Unforgettable learning experiences…

Our classes should be filled with unforgettable learning experiences.

I just watched a video from Steven Spangler.  In it he says that teachers are not creating unforgettable learning experiences.  We teach facts, not wonder, discovery, and exploration.  Good teachers teach facts.  Great teachers give students an unforgettable learning experiences.  The student might not even remember what was learned in the class, but will remember loving the fact that they were sitting there every day.

For a day…ok…for a week…geez, really for most of this year, I have forgotten that I need to provide my kids with an unforgettable learning experience.  It really came to a head for me in my last post.

A day after I wrote my last post entitled “One Frown,”  I clicked on my Feedjit widget way down on the bottom of my right side bar on this blog.  It tells me what post a person person first comes to on my blog from somewhere on the internet.  One person had come to a post that I had written about Ken Robinson over a year ago.  I found it very ironic that right after I posted the depressing “One Frown,”  I clicked on the Ken Robinson post and found two comments from ex-students that helped me remember that the “One Email” that I talked about in “One Frown” should not influence why I teach, how I teach, or guide my decisions about future activities.  The comments took my frown…and turned it upside down.

Can I share the comments with you?  I hope that if you have read more than a few posts here you realize that I share these with an ample amount of humility…and as an extension of some of the comments on the last post.
This is why I…why We teach:

Comment #1
I was one of your students and I’m not going to lie. Your class was my favorite. I loved going into an environment so different from my other classes, yet so familiar in the way I naturally thought. You provided thought provoking work rather than the spoon fed information of my other classes. I can’t say I learned an immense amount of history in your class, but I did learn much about myself that year. I think that’s the most valuable information I’ve ever acquired and held onto in a classroom, even now. You’re right. The way you end eight grade is usually how you’ll end up for the rest of your life. I believe I’m a living, breathing example of that, and that I owe it to your teaching methods.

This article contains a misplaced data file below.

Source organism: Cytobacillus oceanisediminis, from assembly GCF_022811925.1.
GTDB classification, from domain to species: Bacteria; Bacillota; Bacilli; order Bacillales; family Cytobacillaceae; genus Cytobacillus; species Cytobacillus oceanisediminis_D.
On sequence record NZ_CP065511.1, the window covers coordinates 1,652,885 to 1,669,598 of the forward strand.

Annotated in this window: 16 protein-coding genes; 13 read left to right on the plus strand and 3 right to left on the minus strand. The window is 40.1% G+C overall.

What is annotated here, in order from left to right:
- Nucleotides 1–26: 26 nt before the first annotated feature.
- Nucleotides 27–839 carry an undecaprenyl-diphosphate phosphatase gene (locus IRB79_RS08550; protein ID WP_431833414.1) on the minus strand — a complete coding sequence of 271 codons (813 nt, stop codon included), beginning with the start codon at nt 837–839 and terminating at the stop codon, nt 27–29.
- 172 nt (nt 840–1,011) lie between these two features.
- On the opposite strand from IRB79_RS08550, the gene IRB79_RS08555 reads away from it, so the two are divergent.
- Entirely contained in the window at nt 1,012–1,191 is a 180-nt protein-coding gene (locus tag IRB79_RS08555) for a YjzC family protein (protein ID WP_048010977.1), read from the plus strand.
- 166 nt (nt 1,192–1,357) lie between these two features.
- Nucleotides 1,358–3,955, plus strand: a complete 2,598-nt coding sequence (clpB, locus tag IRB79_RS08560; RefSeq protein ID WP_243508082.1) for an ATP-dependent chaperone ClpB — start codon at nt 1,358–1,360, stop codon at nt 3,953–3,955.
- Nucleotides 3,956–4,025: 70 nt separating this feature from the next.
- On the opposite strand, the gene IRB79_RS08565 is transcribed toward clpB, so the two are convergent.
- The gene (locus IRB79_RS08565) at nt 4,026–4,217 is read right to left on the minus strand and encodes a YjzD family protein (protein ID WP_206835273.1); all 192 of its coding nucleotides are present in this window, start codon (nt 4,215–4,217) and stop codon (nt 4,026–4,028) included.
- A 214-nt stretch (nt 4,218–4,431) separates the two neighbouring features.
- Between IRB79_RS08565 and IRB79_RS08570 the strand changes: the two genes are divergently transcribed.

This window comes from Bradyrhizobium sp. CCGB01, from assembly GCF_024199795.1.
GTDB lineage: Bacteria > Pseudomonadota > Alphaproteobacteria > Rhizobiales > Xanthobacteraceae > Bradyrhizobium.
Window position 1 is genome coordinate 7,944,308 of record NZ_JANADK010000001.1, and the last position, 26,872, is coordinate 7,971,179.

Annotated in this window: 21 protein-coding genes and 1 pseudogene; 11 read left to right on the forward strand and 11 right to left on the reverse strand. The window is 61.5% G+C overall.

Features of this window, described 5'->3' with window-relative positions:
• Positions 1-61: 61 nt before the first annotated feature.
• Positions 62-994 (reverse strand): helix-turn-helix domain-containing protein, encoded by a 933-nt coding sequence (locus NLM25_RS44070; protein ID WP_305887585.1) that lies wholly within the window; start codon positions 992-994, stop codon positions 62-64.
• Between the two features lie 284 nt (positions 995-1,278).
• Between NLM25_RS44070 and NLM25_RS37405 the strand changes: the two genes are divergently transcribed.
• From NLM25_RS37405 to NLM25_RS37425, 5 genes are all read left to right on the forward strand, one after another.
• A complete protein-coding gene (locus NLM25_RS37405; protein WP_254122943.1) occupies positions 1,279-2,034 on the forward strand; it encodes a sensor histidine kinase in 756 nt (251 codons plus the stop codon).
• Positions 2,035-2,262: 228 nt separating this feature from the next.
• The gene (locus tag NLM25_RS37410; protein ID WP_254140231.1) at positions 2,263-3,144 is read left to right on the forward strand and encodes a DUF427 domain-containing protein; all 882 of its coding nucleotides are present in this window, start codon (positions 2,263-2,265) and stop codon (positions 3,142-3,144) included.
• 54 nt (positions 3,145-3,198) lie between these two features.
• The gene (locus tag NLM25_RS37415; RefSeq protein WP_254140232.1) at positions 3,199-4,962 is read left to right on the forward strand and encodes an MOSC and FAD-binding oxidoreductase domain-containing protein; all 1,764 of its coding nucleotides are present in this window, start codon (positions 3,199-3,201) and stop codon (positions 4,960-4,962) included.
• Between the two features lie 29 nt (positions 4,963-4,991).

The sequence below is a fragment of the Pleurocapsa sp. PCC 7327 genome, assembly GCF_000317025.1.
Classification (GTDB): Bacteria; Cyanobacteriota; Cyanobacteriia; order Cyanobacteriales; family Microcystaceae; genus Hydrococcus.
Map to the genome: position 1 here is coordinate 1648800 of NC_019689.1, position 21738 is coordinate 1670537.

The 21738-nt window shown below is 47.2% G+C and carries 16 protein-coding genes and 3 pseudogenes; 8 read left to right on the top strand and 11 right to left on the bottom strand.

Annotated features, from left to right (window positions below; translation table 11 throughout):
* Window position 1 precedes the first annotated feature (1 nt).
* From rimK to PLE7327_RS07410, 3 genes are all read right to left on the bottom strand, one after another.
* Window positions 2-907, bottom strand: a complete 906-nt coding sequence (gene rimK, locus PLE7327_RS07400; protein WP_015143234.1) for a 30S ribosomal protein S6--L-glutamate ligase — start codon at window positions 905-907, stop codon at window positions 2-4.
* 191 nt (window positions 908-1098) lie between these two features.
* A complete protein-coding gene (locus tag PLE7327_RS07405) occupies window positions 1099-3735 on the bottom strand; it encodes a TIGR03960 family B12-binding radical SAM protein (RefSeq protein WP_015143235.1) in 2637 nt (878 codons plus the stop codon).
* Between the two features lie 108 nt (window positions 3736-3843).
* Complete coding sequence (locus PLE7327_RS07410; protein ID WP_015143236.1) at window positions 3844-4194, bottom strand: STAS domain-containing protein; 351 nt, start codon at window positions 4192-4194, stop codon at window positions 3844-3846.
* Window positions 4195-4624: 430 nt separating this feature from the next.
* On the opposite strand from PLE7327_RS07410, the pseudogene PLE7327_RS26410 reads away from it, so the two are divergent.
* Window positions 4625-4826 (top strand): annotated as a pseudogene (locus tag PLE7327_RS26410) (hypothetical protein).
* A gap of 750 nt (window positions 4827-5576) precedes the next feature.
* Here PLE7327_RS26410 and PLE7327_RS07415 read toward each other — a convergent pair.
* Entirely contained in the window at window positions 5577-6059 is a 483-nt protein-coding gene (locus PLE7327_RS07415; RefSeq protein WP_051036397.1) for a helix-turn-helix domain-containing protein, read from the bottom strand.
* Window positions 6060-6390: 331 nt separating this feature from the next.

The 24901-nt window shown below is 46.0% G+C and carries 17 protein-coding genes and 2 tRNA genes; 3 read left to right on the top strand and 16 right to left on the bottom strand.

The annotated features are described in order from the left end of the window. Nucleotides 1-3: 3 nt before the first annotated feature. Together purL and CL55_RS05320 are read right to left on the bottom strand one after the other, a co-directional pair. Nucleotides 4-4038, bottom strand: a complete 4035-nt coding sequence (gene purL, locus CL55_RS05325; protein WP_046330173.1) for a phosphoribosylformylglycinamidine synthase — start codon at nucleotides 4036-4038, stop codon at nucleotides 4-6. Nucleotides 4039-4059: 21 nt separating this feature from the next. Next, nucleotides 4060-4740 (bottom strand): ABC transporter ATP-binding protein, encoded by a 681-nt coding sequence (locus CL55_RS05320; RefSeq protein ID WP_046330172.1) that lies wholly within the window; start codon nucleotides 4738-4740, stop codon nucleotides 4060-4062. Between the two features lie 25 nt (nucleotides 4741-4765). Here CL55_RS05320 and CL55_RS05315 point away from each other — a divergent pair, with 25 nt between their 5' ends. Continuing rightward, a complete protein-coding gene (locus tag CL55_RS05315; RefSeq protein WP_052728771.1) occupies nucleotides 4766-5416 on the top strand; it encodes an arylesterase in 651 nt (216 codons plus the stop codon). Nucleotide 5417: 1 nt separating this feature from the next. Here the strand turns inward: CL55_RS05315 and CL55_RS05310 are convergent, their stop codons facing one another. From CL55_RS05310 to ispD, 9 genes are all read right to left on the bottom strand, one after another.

Comment #2
…In your class I learned more then any other class, because I could actually use the knowledge right then and there. Your class prepared me for life by making me think outside the box rather then giving the clear answer. Your class made me want to learn by giving us something we could experiment with rather then just something we could conclude.Your class was deeper and more useful then what the surface actually shows.

And my wife found this one on a kid’s blog…she sent it to me to cheer me up:
What would happen if i wasn’t on team 8-2 and didn’t have my social studies teacher anymore?  If I wasn’t in his class, I would have to learn a bunch of pointless stuff about world history that nobody needs to know to have a successful life as an adult.  I wouldn’t learn any real life scenarios that will help me later in life.  I would be bored.  I would still think inside of the box.  I wouldn’t be able to express my opinion and stories to the whole world.  If I wasn’t on this team, I wouldn’t know how far my mind could travel, what I could accomplish.  It would be a terrible thing to miss out on his social studies class.

Regardless of what the state, town, and parents throw at me.  I must still work to provide an unforgettable learning experience for my kids.  The reality is, that when they have one…so do I.

middle school social studies teacher


  1. Kids are not stupid. We seldom give them enough respect or credit for their ability to see through bullshit and pick up on honesty. They know who cares and who is calling it in. They know who loves learning and who could careless.

    We just lay it all out there as often and passionately as we can, and when we lose steam we tell them we are tired and regrouping. When we fly, we grab their arms and when we fall, we gather them around us and ask for a lift. We are in it together and when the kids see your commitment and love, they will:

    not even remember what was learned in the class, but will remember loving the fact that they were sitting there every day.

    Thanks for your heartfelt posts.

  2. I really enjoyed this post. The word mathematics has a lot of negative connotations for many students. Part of what I try and do in the mathematics classroom is to remove the fear, nausea and boredom that some associate with this subject. I hope that my class is one that students say “yay, it’s time for maths”. A lot of what works though, is spontaneous and directed by the students, when they change the course of the lesson. And you’re right, my favourite memories of schools are more about the experience and how I felt in the classes and the content is vague. Nice to see this so eloquently explained in this post and the posted video.

  3. Paul – I’ve spent a little time on your blog and it sounds like you are a great teacher and dad. You are all about the memorable experiences. Thank you for sharing our video with your post. Good luck in the classroom this year.

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